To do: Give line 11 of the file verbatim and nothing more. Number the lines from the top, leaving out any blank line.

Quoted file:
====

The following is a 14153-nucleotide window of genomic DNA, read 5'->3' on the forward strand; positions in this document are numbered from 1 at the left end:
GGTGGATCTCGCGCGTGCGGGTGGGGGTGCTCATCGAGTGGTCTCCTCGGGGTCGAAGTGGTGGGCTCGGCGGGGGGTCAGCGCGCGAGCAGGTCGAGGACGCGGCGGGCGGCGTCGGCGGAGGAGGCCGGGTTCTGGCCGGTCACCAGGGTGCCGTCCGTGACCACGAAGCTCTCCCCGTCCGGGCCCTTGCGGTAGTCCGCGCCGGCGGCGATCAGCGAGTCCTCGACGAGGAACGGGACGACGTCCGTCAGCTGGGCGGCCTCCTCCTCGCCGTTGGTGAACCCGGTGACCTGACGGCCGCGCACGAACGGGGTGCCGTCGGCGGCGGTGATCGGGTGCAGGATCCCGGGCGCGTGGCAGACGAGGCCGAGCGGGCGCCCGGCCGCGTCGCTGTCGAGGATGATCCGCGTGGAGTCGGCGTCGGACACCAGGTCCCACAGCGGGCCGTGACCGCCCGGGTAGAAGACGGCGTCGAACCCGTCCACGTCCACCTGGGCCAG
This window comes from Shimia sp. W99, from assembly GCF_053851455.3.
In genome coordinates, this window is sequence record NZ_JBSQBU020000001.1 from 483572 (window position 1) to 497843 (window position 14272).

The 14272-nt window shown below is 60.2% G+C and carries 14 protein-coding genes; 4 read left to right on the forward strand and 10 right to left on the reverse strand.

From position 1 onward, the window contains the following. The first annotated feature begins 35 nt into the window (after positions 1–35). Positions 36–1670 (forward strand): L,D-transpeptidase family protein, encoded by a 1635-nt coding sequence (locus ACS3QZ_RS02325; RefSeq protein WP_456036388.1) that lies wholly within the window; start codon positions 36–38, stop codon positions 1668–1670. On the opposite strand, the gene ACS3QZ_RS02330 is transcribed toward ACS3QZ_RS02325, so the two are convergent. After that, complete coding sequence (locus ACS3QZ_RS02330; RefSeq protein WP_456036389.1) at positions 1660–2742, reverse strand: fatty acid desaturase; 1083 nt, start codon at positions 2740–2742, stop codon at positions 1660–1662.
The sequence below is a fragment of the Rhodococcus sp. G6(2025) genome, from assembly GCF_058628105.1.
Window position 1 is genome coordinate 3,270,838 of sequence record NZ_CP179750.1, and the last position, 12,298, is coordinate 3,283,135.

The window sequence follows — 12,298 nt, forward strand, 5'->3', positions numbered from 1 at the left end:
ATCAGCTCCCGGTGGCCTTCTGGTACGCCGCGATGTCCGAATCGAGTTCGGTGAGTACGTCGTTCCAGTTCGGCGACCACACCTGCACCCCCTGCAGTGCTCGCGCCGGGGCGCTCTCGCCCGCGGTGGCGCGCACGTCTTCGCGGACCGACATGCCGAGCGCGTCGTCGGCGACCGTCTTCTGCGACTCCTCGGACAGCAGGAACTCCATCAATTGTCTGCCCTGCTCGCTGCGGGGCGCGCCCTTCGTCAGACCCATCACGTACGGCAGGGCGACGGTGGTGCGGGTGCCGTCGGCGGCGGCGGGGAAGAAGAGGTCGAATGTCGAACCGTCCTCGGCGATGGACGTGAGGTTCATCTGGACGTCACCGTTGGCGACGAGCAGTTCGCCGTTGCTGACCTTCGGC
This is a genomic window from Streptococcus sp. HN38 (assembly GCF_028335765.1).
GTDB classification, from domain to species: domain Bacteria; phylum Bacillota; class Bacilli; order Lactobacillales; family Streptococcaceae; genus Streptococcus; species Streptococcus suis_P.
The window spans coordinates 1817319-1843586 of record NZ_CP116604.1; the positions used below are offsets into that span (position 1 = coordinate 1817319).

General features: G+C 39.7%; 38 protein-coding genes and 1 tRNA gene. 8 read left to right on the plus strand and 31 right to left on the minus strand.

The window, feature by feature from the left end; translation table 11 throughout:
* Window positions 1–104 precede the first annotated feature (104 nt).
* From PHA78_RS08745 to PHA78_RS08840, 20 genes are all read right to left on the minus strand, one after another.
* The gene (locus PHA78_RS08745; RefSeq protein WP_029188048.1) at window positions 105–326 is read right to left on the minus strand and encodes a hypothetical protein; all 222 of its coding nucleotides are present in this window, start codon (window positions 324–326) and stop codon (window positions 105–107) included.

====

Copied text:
This is a genomic window from Streptococcus sp. HN38 (assembly GCF_028335765.1).